Donald Trump plans an Everett rally and local fundraiser Tuesday in what could be his final local campaign stop before the November election.
Republican presidential nominee Donald Trump will rally supporters at Xfinity Arena of Everett on Tuesday in what could be his final trip to the Pacific Northwest before the November election.
In visiting Washington, Trump, who has faced criticism over his campaign’s strategic decisions, will be appearing in a state that hasn’t supported the GOP nominee since 1984. A poll this month showed Democratic nominee Hillary Clinton with a double-digit lead here.
But Trump’s state campaign director, state Sen. Don Benton, dismissed such surveys as underestimating the candidate’s appeal.
“We believe there is a silent majority that won’t participate in these polls,” said Benton, R-Vancouver, pointing to working-class voters fed up with the usual politics.
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There is another lure for Trump — campaign money. His 7 p.m. rally will follow a private fundraiser that a GOP source said also would take place at the Xfinity Arena in an attached conference center. Benton said he could not confirm the site, citing security concerns.
Some of the originally named co-hosts of that fundraiser, including billionaire Seattle developer Martin Selig, have since disavowed Trump.
But Benton said interest in the fundraiser has exceeded expectations, drawing hundreds of donors from as far away as Alaska. Tickets were advertised for at least $2,700 a person, and up to $100,000 for co-hosts.
In a KIRO radio interview on Monday, Trump previewed one of his talking points, sounding ominous warnings that — unless he is elected president — Boeing planes soon could be made overseas.
Trump cited “bad” trade deals and “massive” Boeing facilities built in China. “And before you know it, they won’t even be making the planes in Seattle, they won’t even be making the planes in the state of Washington,” he said.
Aircraft-industry experts have rejected such claims, which Trump has made throughout the year, as laughably false.
Leading aviation-industry consultant Richard Aboulafia said Trump is “badly confused” about the industry after he made similar comments while speaking in South Carolina in February. Aboulafia said that if anything, there has been a trend toward moving airplane-manufacturing jobs back to the U.S.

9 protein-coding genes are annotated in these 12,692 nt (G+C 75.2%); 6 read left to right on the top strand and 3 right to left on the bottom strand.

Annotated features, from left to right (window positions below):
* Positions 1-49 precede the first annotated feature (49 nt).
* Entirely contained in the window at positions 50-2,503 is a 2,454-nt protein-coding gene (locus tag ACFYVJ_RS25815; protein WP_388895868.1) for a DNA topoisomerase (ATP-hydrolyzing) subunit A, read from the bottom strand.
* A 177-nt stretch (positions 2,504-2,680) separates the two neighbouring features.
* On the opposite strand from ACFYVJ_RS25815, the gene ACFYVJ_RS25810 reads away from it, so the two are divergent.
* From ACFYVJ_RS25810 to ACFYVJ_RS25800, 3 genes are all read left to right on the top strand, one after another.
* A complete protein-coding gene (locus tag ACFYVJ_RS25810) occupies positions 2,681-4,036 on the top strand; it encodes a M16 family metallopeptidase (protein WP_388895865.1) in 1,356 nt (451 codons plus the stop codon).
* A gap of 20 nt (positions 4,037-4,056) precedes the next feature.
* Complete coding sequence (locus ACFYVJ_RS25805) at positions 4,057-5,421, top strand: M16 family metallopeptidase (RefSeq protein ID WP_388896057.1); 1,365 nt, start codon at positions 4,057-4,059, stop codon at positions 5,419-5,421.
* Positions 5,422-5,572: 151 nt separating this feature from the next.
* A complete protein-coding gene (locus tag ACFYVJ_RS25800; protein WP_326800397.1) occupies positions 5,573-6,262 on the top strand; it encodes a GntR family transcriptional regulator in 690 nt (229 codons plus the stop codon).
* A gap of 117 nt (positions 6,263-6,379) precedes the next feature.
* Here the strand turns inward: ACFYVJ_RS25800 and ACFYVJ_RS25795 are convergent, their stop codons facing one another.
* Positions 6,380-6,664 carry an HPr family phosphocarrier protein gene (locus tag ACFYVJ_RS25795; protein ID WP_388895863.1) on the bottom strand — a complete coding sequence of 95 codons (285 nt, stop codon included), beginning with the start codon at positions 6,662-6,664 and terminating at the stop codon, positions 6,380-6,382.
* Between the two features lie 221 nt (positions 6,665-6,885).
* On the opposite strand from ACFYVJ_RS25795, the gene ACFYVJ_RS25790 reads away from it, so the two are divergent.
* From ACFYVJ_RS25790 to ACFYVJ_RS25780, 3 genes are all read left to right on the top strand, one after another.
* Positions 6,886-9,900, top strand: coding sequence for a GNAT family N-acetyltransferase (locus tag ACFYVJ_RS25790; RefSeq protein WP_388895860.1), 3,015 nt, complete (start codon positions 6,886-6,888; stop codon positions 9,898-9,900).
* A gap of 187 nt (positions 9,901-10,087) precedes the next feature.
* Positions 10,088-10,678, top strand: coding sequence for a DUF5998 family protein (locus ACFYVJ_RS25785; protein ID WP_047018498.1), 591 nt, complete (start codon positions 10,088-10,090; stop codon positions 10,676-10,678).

The facility Trump has referred to in China is a finishing center for 737 interiors and paint, a far cry from final jet-assembly work.
In a statement Monday, Boeing spokesman Doug Alder noted the company’s local investments, including the $1 billion composite-wing facility in Everett. “We are firmly committed to the Puget Sound region,” he said.
In an email to supporters, Benton said Trump’s visit this week could be his last to the Northwest before Nov. 8.
Trump last campaigned here in May, drawing large crowds in Spokane and Lynden, Whatcom County.
In Everett, the Xfinity Arena holds up to 10,000 people, according to General Manager Rick Comeau. He advised anyone planning to attend to pack light and avoid carrying large items, including backpacks, to get through extensive security checks.
The Trump campaign said those who’ve requested free tickets through the Trump website should show up early. Doors for the arena will open at 4 p.m.
Democrats and activist groups were planning to protest Trump’s rally. A “No Hate in Our State” protest at Clark Park in Everett starts at 4 p.m., according to an email from state Democratic Party Chair Jaxon Ravens.
Seattle Mayor Ed Murray joined a news conference with liberal activists Monday, denouncing Trump for “hate speech” against refugees, Muslims and others.
Murray said “we must speak out” against Trump, but urged protesters not to engage in “name-calling and finger-pointing.”
Teresa Mosqueda, political director for the Washington State Labor Council, said Trump’s campaign rhetoric — including a pledge to build a wall on the Mexico border — has brought “hate groups, like white supremacists, into the mainstream of politics.”
Benton said he found it “ironic” that Democrats are denouncing Trump “when their party and their politics are responsible — directly responsible — for the poverty that minorities have suffered in this country.”
After his Washington campaign stop, Trump is scheduled for a rally Wednesday in Phoenix, where he is expected to deliver a speech about immigration.